Friday September 5th, 6:15 pm:“Well,” she says to me, as her freshly manicured nails flip open her laptop, “Are you nervous?” She is the stranger sitting in 9B. She asks me why I’m heading to Minnesota and I tell her everything, starting with how Ashley and I met on July 17th. Underneath the seat in front of me, are my two bags. One’s a purse filled with my notebook and my bridesmaid survival kit. Inside are the essentials that everyone in the wedding party may need to tap into throughout the day and the night. There’s a handful of band aids, bobby pins, tissues, Advil, mints, safety pins and more. The other bag has 2-days worth of clothes, a pair of heels, and a pair of comfy flats to run around in. “Not at all,” I say. Which is true. I’m feeling a lot of things right now: excited, hungry, a bit cold, but I’m not nervous at all. Nerves are what crawl inside of our gut when we’re not prepared for something. I’ve been preparing for this my whole life. Well, maybe not my whole life, but at least since I was 7 and I used to facilitate weddings for my pile of nicely groomed Barbie Dolls. Teresa was the ultimate bridesmaid for Barbie and Ken and that was only, I was certain, because I was the one behind Teresa’s every move. Since then, I’ve been a real-life bridesmaid for more than a half-dozen of my own friends. I started out making every single mistake a bridesmaid could make: bringing lingerie to a bridal shower, not bringing enough Advil to the bachelorette party, and ordering my bridesmaid dress only a month before the wedding – leaving no time for professional alterations and instead, having to use duct tape and safety pins to make the dress fit properly. “But you won’t know anyone there,” she says with a concerned undertone, as if she wants to give me a hug or an exit strategy for the adventure i’m about to embark on. I hardly ever do. I’ve always been the kind of person to show up at a party myself or go somewhere without a plus one. To walk up to a stranger on a lonely park bench in the middle of winter and ask them what’s on their mind. To strike up a chat with someone I don’t know in the dressing room of Forever 21 over the details of a cocktail dress they are draping around their delicate bones. My first job out of college trained me for that. I was hired to work for a sorority as a Traveling Educational Consultant – which meant that my full-time job was to walk onto the campus of a new university (on a weekly basis) and work with a group of young women I had never met before. Often I was there to help them through challenging situations (like hazing or recruitment issues or how to patch the holes in absent leadership) – and at first, I wasn’t welcomed with warm hugs or giant smiles. Those came, if they did ever come, with time – with respect and with getting to know each other. This job made me become immune to the fear of helping strangers. We’re flying over Michigan, the pilot announces proudly from the cockpit. 9B dives into her overcrowded inbox and I open up a chapter in a book i’ve read many times before. I stumble upon a quote that I start drawling circles around with my JetBlue ballpoint pen: “Be fearless. Have the courage to take risks. Go where there are no guarantees. Get out of your comfort zone even if it means being uncomfortable. The road less traveled is sometimes fraught with barricades bumps and uncharted terrain. But it is on that road where your character is truly tested And have the courage to accept that you’re not perfect nothing is and no one is — and that’s OK.” – Katie Couric
Friday September 5th, 9:15pm:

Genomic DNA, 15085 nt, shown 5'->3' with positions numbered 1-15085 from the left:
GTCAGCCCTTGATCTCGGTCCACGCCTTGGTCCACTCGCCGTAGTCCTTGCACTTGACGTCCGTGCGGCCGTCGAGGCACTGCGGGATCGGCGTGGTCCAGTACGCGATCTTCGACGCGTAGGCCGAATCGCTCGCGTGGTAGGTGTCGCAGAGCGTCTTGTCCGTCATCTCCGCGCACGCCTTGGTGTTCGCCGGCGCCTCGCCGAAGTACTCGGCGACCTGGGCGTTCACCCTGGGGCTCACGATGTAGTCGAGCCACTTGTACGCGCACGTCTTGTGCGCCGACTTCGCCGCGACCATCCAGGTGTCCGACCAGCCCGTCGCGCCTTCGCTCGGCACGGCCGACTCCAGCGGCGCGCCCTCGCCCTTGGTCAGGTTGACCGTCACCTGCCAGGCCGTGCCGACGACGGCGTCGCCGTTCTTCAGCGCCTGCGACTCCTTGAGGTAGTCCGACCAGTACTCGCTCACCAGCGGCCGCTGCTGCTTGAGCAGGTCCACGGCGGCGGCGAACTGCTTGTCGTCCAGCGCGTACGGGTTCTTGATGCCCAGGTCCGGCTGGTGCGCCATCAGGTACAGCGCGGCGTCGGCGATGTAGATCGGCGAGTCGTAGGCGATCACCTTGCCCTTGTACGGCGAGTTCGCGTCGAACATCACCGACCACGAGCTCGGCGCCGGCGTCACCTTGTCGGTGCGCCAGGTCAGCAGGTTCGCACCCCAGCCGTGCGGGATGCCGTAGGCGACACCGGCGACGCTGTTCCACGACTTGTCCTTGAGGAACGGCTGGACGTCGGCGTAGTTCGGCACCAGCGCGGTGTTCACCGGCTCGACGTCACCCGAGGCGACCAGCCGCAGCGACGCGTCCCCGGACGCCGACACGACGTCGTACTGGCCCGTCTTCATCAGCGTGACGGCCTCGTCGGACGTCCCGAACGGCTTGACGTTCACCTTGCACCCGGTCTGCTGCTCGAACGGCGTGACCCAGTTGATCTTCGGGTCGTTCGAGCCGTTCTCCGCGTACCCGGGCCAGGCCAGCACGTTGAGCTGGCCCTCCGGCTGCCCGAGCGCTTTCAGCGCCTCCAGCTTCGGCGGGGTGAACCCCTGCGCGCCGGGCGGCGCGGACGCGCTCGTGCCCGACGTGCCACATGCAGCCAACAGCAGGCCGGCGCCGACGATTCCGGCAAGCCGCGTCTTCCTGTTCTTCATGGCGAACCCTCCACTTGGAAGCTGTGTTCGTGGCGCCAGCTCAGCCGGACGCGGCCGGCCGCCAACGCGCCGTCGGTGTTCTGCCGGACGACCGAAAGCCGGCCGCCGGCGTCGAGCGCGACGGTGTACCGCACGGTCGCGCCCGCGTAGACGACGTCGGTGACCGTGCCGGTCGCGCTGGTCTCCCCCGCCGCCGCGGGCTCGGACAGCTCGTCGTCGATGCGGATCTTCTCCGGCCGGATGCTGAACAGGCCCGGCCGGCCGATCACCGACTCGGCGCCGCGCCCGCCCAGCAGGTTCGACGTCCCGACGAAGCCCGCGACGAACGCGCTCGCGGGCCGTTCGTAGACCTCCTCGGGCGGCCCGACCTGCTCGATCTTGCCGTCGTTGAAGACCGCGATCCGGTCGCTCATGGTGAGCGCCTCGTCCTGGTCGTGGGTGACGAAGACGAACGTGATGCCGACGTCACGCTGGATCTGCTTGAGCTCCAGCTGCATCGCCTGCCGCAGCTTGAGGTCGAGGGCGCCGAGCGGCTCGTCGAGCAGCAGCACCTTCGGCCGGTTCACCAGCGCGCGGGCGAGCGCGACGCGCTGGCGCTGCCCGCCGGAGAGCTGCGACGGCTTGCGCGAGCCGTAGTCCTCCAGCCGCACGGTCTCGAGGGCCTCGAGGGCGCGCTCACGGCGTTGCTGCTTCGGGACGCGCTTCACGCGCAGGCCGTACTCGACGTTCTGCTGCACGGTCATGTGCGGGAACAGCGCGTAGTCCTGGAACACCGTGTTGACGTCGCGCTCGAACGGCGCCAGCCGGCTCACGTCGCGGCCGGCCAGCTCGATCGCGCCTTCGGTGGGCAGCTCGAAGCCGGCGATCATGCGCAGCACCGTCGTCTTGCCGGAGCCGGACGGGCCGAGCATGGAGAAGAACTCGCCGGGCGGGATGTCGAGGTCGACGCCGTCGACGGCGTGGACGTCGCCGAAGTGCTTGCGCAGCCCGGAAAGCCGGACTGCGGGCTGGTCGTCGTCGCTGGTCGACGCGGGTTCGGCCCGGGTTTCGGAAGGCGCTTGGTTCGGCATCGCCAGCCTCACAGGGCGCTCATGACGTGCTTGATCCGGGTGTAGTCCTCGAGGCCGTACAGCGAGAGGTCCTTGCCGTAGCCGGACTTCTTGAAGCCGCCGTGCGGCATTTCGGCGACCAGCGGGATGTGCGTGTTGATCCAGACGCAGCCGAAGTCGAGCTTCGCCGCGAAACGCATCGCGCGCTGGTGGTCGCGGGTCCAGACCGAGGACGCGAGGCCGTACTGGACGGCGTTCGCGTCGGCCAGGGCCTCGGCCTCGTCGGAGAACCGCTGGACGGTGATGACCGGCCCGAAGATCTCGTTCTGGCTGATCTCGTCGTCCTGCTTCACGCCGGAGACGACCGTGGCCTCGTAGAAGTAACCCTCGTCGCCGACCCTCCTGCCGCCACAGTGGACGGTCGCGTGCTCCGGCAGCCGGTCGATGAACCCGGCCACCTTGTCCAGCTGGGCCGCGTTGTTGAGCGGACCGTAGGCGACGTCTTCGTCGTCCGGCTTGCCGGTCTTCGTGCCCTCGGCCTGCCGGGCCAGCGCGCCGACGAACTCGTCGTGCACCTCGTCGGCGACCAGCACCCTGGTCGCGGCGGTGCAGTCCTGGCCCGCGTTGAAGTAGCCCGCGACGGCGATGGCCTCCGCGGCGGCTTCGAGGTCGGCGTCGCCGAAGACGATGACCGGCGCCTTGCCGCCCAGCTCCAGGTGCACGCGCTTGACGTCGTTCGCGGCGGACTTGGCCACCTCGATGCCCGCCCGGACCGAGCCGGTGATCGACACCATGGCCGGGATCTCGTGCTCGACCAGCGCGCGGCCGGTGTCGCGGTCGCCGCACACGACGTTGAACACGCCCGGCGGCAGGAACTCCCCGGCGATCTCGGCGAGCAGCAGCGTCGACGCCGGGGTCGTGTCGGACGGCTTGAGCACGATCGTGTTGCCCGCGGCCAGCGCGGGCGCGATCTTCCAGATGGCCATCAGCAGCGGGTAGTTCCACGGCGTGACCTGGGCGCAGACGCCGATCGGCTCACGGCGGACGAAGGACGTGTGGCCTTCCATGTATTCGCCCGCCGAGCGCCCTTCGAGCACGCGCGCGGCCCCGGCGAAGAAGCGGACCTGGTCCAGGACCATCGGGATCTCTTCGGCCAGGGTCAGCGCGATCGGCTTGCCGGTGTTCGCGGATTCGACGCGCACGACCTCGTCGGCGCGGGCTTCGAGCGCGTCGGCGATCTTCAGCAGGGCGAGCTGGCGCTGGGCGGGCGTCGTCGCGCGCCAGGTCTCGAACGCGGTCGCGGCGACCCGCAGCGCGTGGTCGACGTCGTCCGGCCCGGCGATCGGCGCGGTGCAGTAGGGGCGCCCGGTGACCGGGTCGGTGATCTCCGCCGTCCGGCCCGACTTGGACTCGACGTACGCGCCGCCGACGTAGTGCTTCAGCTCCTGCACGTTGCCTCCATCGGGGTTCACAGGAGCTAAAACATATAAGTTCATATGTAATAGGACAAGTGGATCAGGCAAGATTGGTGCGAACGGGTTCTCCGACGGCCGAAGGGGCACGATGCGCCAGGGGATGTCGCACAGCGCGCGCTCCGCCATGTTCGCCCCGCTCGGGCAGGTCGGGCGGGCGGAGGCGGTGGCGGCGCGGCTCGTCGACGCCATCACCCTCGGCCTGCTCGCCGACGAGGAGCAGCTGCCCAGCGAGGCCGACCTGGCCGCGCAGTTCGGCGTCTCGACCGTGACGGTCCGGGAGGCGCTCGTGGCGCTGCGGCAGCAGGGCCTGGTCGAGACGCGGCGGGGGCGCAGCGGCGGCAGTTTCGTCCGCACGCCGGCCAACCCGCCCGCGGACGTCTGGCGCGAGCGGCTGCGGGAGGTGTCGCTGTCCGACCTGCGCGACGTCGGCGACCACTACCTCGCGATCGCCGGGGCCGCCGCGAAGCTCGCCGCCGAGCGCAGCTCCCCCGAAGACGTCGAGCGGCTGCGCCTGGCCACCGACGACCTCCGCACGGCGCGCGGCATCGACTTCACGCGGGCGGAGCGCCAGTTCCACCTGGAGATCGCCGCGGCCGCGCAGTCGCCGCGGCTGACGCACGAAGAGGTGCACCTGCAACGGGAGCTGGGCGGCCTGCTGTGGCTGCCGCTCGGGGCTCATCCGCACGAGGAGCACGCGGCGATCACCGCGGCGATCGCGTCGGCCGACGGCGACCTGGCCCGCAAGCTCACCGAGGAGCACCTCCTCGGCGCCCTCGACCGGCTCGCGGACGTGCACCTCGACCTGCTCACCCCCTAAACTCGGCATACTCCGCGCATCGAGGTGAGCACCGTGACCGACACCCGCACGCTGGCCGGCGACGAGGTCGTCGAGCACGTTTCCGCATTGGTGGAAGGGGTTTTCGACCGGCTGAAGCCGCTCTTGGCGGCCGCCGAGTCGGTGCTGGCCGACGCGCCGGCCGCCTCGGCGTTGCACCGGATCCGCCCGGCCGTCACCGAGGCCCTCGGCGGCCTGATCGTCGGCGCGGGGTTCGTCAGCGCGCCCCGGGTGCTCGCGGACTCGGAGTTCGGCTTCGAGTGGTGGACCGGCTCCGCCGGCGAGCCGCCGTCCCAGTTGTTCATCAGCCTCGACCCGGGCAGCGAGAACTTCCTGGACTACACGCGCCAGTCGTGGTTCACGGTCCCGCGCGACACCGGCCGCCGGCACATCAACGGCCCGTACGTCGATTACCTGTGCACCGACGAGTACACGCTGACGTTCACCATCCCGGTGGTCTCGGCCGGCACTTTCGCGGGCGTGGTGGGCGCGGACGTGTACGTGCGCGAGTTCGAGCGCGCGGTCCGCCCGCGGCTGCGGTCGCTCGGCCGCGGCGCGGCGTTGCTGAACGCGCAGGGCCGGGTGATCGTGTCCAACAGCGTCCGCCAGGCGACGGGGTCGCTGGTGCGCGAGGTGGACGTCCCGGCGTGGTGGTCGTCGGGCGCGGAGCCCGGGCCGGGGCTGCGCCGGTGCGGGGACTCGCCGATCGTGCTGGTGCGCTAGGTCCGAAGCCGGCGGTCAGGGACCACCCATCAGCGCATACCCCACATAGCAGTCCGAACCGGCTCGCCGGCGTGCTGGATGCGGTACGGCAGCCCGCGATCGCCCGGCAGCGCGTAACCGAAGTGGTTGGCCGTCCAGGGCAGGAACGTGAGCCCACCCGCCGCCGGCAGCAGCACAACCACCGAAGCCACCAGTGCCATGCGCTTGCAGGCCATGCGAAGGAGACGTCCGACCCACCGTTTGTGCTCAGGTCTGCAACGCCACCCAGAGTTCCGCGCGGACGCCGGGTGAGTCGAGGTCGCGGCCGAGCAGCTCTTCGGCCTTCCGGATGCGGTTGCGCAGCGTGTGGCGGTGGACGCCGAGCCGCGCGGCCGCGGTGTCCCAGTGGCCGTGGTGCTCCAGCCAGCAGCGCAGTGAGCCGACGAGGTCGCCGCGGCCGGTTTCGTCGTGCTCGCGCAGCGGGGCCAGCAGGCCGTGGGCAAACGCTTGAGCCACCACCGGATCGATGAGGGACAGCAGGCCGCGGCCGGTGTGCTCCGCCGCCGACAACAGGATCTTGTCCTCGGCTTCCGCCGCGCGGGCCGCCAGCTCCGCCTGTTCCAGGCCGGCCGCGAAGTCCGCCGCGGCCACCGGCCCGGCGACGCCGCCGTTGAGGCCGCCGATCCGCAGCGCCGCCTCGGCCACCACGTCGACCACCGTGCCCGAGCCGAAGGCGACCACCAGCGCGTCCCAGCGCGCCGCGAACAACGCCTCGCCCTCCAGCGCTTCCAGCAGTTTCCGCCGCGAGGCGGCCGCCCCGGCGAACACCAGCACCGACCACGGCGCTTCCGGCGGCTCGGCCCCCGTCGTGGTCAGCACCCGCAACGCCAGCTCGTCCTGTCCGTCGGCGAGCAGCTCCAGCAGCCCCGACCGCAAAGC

Minnesota is a different kind of beautiful. It’s not supermodel gorgeous like NYC works hard to be or Los Angeles kind of fancy. But it’s something special. You can hear the mosquitoes buzz and watch the wind blow through the deeply rooted broadleef trees.Ashley just got back from her rehearsal dinner and she is practically glowing in her white cocktail dress. Ashley isn’t a stranger anymore. Over the past 7 weeks, we’ve spent hours together on the phone. We chat on a first name basis about the people who mean the most to her in her life and I’m familiar with her pet peeves and favorite things. Ashley has three other bridesmaids who will be standing beside her on her wedding day; she didn’t hire me to replace any of them. Instead, she asked me to join the “party” to be her bridesmaid expert and her weekly pair of ears to help guide her through any challenging situations or stressfull problems that suddenly pop up. Her bridesmaids were still going to be there to do the job they know how to do the best: be her friend. They threw her a memorable bachelorette party and sat beside her as she opened up her gifts at her bridal shower. And now, as they prepare to bust out their dance moves with her on her wedding day and make her feel relaxed as they all get primped and pretty in the morning – I’ll be there to make sure the dirty work is handled so they are not taken away from the fun. Her maid of honor welcomes me with open arms when she walks through Ashley’s front door and as the clock starts beating seemingly quicker and quicker, it’s time for us to tie a bow on all of the last minute items on Ashley’s to-do list. Around Ashley’s table, we go over a list of fun pictures Ashley wants to make sure the photographer captures, and gather all the things that need to be packed and put them downstairs by the front door. Ashley and I run through the itinerary for the next day and she fills me in on messages she wants me to deliver to the ushers or other members of the wedding party. By now it’s 11:30pm. Our voices are starting crackle from all the chatting and all of our eyes are starting to droop. I remind Ashley that she needs her rest and as we hug goodnight and go our separate ways – I can’t help but remind of all the excitement she’s about to walk into tomorrow. Ashley’s already told me before about something called a Minnesota Goodbye, which truly refers to the length of time it takes people to actually say goodbye and part ways. So we chat on and on, until again the clock reminds us that the sun will soon begin to rise. “Thank you for being here,” she says as she begins to head upstairs. You can ask yourself this: how long do you need to know someone until they are no longer a stranger anymore? Maybe there’s no length of time. Maybe strangers are the people we’re supposed to bump into, to welcome into our lives in order to make things better. Make things more interesting, more clear, more complete. There are so many strangers out that who can become so much more to us – if only we let them. “Thank you for having me, Ashley,” I say. “Get ready for the best day of your life.”